As a consequence of the major disasters in road tunnels (Mont Blanc tunnel fire in 1999, Tauern tunnel fire in 1999 or Gotthard tunnel fire in 2001), specific attention was turned to the safety standards of existing tunnels. Existing tunnels require specific approaches and tools to identify and evaluate the need for safety upgrade programmes. Substantial research and studies followed these major tunnel fire incidents, demonstrating that many existing road tunnels require additional and specific means to ensure a safe environment for users. Even where previous improvement programmes have been carried out, existing tunnels may not be in line with the current safety standards because of upgrading of regulations in the meantime.
These incidents and subsequent studies have raised awareness of tunnel risks amongst individuals involved in road tunnels, from designers and operators to authorities' representatives. It has become clear that safety upgrading is not only a matter of improving the structure and/or equipment, but that there is also, and sometimes mainly, a strong need to clarify the organisation of safety management and to adapt associated procedures.
In the assessment of safety in existing tunnels, special attention should be paid to changes in the tunnel environment (traffic volume and composition, dangerous goods transport, construction works in the surrounding area, etc) which may also induce the requirement for upgrading measures.
A structured approach for assessing and preparing refurbishment programmes is proposed with two main tasks:
The multistage process for the preparation of a tailor-made renovation programme for a tunnel in operation can be summarised in the flowchart below. It describes the functional links between the various steps and their respective outputs.
In detail, the content of each step is to be adapted to the specific conditions of the individual tunnel, its environment, and of course specific local practice.
Depending on the tunnel situation, the process can be stopped after step 3 with a simple comparison to the reference state if the analysis is demonstrating that the required safety level is already achieved. Indeed, for tunnels already renovated, step 3 can be the end of the process. If not, step 3 may highlight urgent mitigation measures which can be implemented immediately to improve the tunnel safety level with non-substantial actions such as closure barriers, signalling or traffic control measures. In some cases, such measures may be sufficient to obtain the required safety level.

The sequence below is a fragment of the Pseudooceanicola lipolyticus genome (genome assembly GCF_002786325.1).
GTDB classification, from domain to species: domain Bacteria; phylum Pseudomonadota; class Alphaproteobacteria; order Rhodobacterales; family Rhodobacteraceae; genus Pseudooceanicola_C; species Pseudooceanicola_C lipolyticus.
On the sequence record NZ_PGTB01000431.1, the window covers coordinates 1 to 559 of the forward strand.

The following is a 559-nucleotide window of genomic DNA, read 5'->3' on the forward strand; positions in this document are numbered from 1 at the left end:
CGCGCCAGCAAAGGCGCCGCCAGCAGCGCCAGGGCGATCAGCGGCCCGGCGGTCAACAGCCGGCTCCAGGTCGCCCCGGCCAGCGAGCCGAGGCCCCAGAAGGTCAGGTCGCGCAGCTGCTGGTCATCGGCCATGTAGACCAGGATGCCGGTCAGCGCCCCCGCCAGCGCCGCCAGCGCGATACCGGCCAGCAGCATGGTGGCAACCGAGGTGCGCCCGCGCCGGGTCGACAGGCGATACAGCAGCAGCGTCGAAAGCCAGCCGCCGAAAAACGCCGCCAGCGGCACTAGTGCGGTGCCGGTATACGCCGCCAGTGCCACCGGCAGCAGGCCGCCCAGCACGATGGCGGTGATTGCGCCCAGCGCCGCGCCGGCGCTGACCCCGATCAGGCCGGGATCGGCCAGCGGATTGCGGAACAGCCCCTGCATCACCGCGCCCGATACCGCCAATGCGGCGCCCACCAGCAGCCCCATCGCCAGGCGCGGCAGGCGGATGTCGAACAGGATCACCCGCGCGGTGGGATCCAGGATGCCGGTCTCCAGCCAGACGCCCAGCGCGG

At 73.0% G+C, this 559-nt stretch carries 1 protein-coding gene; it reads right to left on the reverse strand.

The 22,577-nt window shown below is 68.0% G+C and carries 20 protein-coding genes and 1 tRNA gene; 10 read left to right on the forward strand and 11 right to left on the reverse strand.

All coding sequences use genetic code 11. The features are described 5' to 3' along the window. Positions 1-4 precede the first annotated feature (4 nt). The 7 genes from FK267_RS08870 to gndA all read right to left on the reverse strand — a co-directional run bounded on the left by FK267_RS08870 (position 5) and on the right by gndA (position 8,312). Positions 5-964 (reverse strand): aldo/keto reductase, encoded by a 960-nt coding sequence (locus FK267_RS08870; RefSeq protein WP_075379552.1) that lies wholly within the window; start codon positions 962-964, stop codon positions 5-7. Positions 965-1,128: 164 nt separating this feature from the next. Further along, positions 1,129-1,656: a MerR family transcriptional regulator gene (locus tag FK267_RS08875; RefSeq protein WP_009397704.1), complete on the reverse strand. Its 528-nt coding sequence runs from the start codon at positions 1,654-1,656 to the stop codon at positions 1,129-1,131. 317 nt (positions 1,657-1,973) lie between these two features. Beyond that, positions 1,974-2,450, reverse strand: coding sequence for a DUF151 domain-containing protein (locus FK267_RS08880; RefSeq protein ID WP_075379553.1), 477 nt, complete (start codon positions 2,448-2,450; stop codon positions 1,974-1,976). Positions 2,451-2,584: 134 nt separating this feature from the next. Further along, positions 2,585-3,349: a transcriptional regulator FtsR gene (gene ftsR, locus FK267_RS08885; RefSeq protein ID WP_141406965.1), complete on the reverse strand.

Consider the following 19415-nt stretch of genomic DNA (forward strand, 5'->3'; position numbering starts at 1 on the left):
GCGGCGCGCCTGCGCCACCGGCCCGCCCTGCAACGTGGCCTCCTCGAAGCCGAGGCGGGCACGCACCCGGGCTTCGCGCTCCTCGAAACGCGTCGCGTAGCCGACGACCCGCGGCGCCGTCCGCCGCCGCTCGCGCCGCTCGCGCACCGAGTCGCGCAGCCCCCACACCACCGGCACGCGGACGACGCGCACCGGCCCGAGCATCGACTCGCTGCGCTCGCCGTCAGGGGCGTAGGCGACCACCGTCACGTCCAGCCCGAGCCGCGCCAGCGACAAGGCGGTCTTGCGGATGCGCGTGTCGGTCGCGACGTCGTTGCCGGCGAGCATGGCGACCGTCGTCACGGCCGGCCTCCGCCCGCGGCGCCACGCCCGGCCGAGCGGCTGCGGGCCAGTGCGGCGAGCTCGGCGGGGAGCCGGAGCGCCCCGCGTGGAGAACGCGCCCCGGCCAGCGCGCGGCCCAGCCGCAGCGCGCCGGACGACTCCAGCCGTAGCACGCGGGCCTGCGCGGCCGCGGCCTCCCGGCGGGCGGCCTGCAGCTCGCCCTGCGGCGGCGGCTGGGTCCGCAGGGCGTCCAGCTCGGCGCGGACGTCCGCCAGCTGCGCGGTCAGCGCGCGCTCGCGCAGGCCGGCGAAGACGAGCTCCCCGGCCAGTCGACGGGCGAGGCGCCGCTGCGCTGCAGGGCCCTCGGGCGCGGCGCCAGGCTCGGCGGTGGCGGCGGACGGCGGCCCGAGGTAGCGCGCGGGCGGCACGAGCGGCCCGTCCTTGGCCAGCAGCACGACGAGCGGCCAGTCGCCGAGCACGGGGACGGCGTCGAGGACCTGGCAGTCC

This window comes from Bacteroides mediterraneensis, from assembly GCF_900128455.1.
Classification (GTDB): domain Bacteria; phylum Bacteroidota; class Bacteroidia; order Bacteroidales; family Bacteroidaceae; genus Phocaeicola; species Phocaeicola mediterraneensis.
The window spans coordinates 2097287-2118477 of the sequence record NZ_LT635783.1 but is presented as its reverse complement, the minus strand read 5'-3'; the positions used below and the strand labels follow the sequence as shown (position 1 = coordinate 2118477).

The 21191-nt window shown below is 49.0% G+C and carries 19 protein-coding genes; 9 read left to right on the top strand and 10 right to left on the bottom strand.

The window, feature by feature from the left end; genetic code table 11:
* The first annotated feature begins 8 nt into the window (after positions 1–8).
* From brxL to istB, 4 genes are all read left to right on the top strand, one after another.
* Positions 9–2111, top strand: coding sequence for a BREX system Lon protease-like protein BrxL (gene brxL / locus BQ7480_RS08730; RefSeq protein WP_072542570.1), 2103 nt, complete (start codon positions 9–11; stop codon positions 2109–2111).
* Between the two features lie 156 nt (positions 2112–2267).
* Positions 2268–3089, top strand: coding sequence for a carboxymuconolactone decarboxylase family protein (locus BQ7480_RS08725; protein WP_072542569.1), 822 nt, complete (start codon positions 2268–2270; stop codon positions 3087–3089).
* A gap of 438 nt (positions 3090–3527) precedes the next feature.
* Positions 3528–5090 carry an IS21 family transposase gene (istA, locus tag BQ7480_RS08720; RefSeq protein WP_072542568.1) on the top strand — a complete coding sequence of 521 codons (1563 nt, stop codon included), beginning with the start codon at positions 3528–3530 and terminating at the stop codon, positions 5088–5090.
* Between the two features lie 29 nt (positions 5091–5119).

If more substantial works are required, temporary modifications of the operating conditions may be a useful tool for a temporary increase in the tunnel safety level, if necessary.
The preparation of renovation works for a tunnel in operation is an iterative process, as it is a combination of technical issues, safety measures, cost implications and works phasing constraints. This is why step 4 and 5 can be refined several times to obtain an adapted refurbishment programme taking into account all relevant parameters which may influence the decision. Design activities can start after step 5.
Report 2012R20 "Assessing and improving Safety in Existing Road Tunnels" provides guidelines for each step within this process, up to the definition of an improvement programme.
Typical weak points (safety deficiencies) in existing tunnels are presented in Appendix A of this report. Additionally, case studies of existing tunnels in Europe demonstrate the strategy adopted for renovation works and upgrading measures implemented (Appendix B).